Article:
For the Tolkien-obsessed, check out the full panel here:
Some television characters just shouldn’t be together. I don’t care how much unresolved sexual tension there is or how funny the witty banter is or how much chemistry the two characters have. There are just some “will-they or won’t-they” couples who should absolutely won’t—because once you take away that conflict, the show and the two characters’ interactions become uninteresting. And this is no more truer than for Dr. Gregory House (Hugh Laurie) and Dr. Lisa Cuddy (Lisa Edelstein), whose relationship I’m still not over. Not only was it unnecessary, it ruined House by becoming the central focus of the show. READ FULL STORY
Sunday night’s episode of Masters of Sex, titled “Fight,” was one of the series’ best. It stuck the show’s two main characters, Dr. William Masters (Michael Sheen) and his assistant/lover Virginia Johnson (Lizzy Caplan), in a single hotel room and then let them batter out their anxieties and anger through flirtation, role play, and sex, all while an actual boxing match rages on TV.
In TV parlance, episodes like “Fight,” where characters are restricted to a few sets, are often called “bottle episodes”—they’re cheaper to make (you don’t have to build new sets or cast guest stars) but they succeed or fail depending on the quality of the writing and the actors’ performances. In other terms, “Fight” was also nearly a “two-hander,” a term borrowed from stage performance that refers to a play in which only two actors appear. READ FULL STORY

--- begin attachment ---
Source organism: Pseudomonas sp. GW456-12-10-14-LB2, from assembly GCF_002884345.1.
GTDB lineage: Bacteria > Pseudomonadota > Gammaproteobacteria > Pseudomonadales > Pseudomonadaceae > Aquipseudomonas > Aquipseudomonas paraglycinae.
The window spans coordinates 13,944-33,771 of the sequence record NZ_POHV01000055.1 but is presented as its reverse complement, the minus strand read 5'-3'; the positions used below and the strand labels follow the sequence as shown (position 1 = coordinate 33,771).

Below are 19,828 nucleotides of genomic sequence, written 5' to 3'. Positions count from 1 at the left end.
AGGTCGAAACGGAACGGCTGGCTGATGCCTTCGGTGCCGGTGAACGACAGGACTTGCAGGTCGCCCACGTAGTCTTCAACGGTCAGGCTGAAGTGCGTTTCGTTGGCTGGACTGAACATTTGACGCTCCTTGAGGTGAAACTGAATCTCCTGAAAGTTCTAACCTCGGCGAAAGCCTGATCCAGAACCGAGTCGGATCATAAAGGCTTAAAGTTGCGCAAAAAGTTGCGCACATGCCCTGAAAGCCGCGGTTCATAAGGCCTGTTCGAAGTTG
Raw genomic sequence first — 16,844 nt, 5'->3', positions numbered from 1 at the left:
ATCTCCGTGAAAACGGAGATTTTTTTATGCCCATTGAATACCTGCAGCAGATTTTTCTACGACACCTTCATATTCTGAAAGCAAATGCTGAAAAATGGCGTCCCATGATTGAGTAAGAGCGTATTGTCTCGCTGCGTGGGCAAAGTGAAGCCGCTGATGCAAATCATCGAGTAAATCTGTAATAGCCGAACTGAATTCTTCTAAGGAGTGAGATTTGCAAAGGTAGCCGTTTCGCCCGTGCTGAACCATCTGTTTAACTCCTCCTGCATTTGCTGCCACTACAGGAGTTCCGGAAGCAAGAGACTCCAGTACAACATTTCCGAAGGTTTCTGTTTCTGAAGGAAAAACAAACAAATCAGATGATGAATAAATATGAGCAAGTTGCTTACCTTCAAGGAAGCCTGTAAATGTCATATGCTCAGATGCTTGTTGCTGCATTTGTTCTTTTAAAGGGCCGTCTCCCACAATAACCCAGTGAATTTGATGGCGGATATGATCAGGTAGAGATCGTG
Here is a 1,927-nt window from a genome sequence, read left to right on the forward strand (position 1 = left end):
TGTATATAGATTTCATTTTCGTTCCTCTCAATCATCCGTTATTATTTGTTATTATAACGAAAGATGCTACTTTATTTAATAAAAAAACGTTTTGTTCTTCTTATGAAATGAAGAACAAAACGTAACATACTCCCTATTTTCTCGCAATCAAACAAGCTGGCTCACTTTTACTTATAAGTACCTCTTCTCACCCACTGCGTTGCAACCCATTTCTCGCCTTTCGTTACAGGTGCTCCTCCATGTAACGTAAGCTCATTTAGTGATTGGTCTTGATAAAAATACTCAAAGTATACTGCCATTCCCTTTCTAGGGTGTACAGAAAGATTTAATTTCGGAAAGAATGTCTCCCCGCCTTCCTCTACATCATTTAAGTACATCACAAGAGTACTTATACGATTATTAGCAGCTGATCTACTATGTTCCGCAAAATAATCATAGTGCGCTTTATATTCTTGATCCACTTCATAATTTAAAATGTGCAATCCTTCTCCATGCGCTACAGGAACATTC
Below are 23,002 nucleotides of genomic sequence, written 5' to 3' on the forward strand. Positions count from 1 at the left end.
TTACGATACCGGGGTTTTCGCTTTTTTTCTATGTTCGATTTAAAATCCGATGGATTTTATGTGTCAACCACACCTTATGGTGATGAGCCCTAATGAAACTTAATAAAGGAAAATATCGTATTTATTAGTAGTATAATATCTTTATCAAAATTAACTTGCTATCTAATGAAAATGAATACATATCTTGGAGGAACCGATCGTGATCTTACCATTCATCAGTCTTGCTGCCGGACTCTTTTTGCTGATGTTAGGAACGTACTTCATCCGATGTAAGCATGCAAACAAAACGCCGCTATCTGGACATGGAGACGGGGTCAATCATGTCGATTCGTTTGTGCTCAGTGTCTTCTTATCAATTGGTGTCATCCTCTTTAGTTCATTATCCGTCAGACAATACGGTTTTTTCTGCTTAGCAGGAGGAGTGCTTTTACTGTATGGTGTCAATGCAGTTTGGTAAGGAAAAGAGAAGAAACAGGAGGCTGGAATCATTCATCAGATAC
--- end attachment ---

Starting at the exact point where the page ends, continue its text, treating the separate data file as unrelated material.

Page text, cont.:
UPDATE: We asked Ira Glass if he does indeed believe Shakespeare sucks, and this is what he said: “That was kind of an off-the-cuff thing to say that in the cold light of day, I’m not sure I can defend at all.”
Don’t worry, high school kids choking down Hamlet and Macbeth before school starts. You’re not alone: Famed radio host Ira Glass also hates Shakespeare.
Here’s a pleasant surprise: Bert, Cookie Monster, and Murray came to the EW Hideout at San Diego Comic-Con all the way from Sesame Street. They were pretty excited to be there, and really, really like comic books. Except for Bert. He’s into bottle caps.